Tat Spat 

click to enlarge SLUG SIGNORINO
What are the legal implications of getting yourself tattooed with a copyrighted or trademarked image, such as a sports team logo? Would you have to pay royalties? Would you get sued? The NFL is opposed to you even talking about the game the next day; logo tattoos must drive those guys crazy. Or is it viewed as free publicity? —TEH BEN, VIA TEH INTARNET

Now, Ben. The NFL doesn’t mind your talking about the game afterward. What they get tetchy about is careless discussion beforehand—e.g., calling that midwinter event they use to fill the time between commercials the S_p_r B_wl rather than “the big game.” However, I think there’s a way you can get away with an unauthorized tattoo. Listen up.

First, we asked the big leagues (MLB, NBA, NFL, and NHL) for their position on fan tattoos. Three of the four stonewalled us, no shock. Surprisingly, an MLB lawyer agreed to talk, but unsurprisingly clammed up as soon as he learned we were ferrets from the press. Later, we received the following terse statement: “Any use of MLB or Club trademarks requires assessment of the nature and scope of the proposed use. We handle requests for use on a case by case basis and take action when it is discovered that these marks are used improperly.”

Well, that’s helpful, you think. Ah, but it is. MLB has given us the nub of the answer: it depends. On what, you ask? We’ll take it step by step.

Fact No. 1: Yes, it’s possible to get sued over the copyright on a tattoo. Ask Rasheed Wallace, the now-retired NBA All-Star. In 1998 Wallace had an Egyptian-themed tattoo—showing a pharaoh, his queen, and their three children—inked onto his right upper arm by tattoo artist Matthew Reed. In 2004, Reed saw Wallace in a Nike TV commercial in which the tattoo was re-created via computer simulation while the basketball player explained its significance. Affronted that he’d received neither credit nor money, Reed sued Wallace, Nike, and the ad agency for publicly displaying what he claimed was his copyrighted work (the tattoo) without his consent. The parties evidently settled out of court. OK, not quite the fact situation you’re describing, Ben, but you see the operative dynamic: art ego money = trouble.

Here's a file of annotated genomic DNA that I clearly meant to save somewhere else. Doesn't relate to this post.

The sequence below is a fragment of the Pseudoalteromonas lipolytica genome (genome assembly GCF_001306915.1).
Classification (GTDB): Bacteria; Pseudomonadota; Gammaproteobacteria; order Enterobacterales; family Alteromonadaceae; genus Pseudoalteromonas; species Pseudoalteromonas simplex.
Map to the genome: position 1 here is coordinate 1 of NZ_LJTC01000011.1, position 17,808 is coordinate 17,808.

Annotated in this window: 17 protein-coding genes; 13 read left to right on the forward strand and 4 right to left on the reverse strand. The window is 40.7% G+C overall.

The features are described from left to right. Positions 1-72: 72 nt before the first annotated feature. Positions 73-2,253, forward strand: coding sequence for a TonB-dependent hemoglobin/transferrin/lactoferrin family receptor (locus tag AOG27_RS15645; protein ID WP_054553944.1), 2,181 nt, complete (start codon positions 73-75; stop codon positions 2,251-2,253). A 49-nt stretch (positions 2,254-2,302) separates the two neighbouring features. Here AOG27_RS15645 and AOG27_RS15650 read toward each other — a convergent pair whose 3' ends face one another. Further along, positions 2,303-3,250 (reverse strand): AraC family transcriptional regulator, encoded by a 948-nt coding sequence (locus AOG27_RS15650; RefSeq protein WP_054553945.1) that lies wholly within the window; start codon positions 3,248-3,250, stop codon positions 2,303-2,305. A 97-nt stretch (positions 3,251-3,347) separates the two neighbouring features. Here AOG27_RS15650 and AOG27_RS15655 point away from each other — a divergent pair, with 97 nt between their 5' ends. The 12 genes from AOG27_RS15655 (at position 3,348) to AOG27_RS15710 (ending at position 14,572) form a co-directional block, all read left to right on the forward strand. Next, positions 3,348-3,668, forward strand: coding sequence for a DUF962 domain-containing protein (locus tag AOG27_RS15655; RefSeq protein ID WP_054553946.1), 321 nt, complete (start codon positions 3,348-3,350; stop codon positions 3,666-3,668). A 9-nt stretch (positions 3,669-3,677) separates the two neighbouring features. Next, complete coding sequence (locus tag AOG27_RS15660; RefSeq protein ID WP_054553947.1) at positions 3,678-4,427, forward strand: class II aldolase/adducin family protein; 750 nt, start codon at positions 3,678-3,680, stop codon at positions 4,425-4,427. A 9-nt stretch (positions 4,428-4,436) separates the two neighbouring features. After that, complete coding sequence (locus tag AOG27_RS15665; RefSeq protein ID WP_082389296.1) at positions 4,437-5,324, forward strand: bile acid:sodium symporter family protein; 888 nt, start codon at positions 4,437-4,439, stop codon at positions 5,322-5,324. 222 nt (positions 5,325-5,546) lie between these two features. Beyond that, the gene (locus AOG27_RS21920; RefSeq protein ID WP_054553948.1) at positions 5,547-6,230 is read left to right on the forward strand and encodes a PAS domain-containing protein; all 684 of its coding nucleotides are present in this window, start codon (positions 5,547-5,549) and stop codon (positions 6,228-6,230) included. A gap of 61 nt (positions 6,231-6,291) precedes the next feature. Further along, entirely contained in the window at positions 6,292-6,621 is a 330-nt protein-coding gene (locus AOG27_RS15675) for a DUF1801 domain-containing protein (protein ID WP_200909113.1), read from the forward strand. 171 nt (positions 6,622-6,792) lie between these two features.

Fact No. 2: Pro sports big shots have been known to get seriously ticked off over tattoos. Granted, the people they’re getting ticked off at are mostly athletes wearing tattoo advertisements, not ordinary mopes. Example: In 2001, boxer Bernard “the Executioner” Hopkins wore a temporary tattoo on his back advertising GoldenPalace.com, an online casino, during a televised bout. (Hopkins’s paycheck for billboard duty: about $100,000.) The Nevada Athletic Commission banned further tattoo ads but lost a court challenge. Then, ESPN declared it would televise no fighters sporting ad tats, no doubt thinking: Nobody’s making money selling advertising on our network except us. Returning to the mathematical statement of principles above, we see that the art and ego terms drop out (the controversial messages consisted of unadorned text), and the equation reduces to: money = trouble. True dat.

Fact No. 3: Momentous legal issues are at stake here. A 2005 article in the Fordham Intellectual Property, Media & Entertainment Law Journal considered the implications for American jurisprudence if the NBA formally banned commercial tattoos on players. On the one hand, the players have rights to freedom of expression, personal liberty, and privacy. On the other hand, you’ve got—sorry if this gets repetitive—money. For example, in 2001, Rasheed Wallace, a trailblazer in so many ways, reportedly weighed a $15,000 offer from a candy company to wear a temporary tattoo, which surely would have upset Nestle, the NBA’s official candy sponsor. The league declared they’d block the scheme; Wallace’s agent maintained that the NBA players’ agreement didn’t forbid such things. His client, in the end, said no.

Perhaps you’re thinking: I don’t see what this has to do with whether I can have a Red Wings logo tattooed across my face. You haven’t been paying attention then. The common element in all the above is that something was at stake financially. Assuming you were acting purely as a deranged fan and stood no chance of personal gain, a lawsuit for trademark infringement, which presumes misappropriation of an image for commercial purposes, would be tough to sustain.

Copyright violation is an easier case to make. (Some contend a fan tattoo would constitute fair use, but I have my doubts.) The main thing is, what team or league would bother? They’d look like bullies, your pockets probably aren’t that deep, and it’s not like a judge is going to order you to have the tattoo lasered off. Then again, we’re talking about professional sports, where conventional logic is out the window. (My dream is to visit the planet where NFL playoff seeding makes sense.) The best advice I can offer is: do what thou wilt, tatwise; just be careful nobody but the team owners and the networks makes a buck.

Send questions to Cecil via StraightDope.com or write him c/o Chicago Reader, 11 E. Illinois, Chicago 60611. Subscribe to the Straight Dope podcast at the iTunes Store.

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